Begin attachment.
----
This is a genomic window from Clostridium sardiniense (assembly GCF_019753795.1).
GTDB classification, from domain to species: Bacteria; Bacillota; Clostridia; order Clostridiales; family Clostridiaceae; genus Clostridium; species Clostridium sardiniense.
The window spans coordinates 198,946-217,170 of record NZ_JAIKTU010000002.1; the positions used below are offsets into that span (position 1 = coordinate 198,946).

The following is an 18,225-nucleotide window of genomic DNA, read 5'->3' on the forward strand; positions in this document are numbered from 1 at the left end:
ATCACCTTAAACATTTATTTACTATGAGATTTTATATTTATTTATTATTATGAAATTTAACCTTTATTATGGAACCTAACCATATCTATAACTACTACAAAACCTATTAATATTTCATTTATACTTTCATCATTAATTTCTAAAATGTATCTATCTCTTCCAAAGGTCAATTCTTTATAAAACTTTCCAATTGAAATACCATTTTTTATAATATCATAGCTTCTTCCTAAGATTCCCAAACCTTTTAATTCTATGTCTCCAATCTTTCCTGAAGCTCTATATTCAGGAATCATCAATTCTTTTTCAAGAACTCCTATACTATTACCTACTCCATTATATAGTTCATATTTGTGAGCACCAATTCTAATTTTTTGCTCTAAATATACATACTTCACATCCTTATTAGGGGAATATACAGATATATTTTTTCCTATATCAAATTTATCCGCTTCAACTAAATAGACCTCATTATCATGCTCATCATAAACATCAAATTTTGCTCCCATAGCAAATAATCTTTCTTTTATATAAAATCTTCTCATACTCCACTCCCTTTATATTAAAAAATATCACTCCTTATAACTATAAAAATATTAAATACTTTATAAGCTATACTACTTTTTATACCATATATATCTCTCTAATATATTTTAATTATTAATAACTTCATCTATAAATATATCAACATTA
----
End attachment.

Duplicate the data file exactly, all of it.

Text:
This is a genomic window from Clostridium sardiniense (assembly GCF_019753795.1).
GTDB classification, from domain to species: Bacteria; Bacillota; Clostridia; order Clostridiales; family Clostridiaceae; genus Clostridium; species Clostridium sardiniense.
The window spans coordinates 198,946-217,170 of record NZ_JAIKTU010000002.1; the positions used below are offsets into that span (position 1 = coordinate 198,946).

The following is an 18,225-nucleotide window of genomic DNA, read 5'->3' on the forward strand; positions in this document are numbered from 1 at the left end:
ATCACCTTAAACATTTATTTACTATGAGATTTTATATTTATTTATTATTATGAAATTTAACCTTTATTATGGAACCTAACCATATCTATAACTACTACAAAACCTATTAATATTTCATTTATACTTTCATCATTAATTTCTAAAATGTATCTATCTCTTCCAAAGGTCAATTCTTTATAAAACTTTCCAATTGAAATACCATTTTTTATAATATCATAGCTTCTTCCTAAGATTCCCAAACCTTTTAATTCTATGTCTCCAATCTTTCCTGAAGCTCTATATTCAGGAATCATCAATTCTTTTTCAAGAACTCCTATACTATTACCTACTCCATTATATAGTTCATATTTGTGAGCACCAATTCTAATTTTTTGCTCTAAATATACATACTTCACATCCTTATTAGGGGAATATACAGATATATTTTTTCCTATATCAAATTTATCCGCTTCAACTAAATAGACCTCATTATCATGCTCATCATAAACATCAAATTTTGCTCCCATAGCAAATAATCTTTCTTTTATATAAAATCTTCTCATACTCCACTCCCTTTATATTAAAAAATATCACTCCTTATAACTATAAAAATATTAAATACTTTATAAGCTATACTACTTTTTATACCATATATATCTCTCTAATATATTTTAATTATTAATAACTTCATCTATAAATATATCAACATTA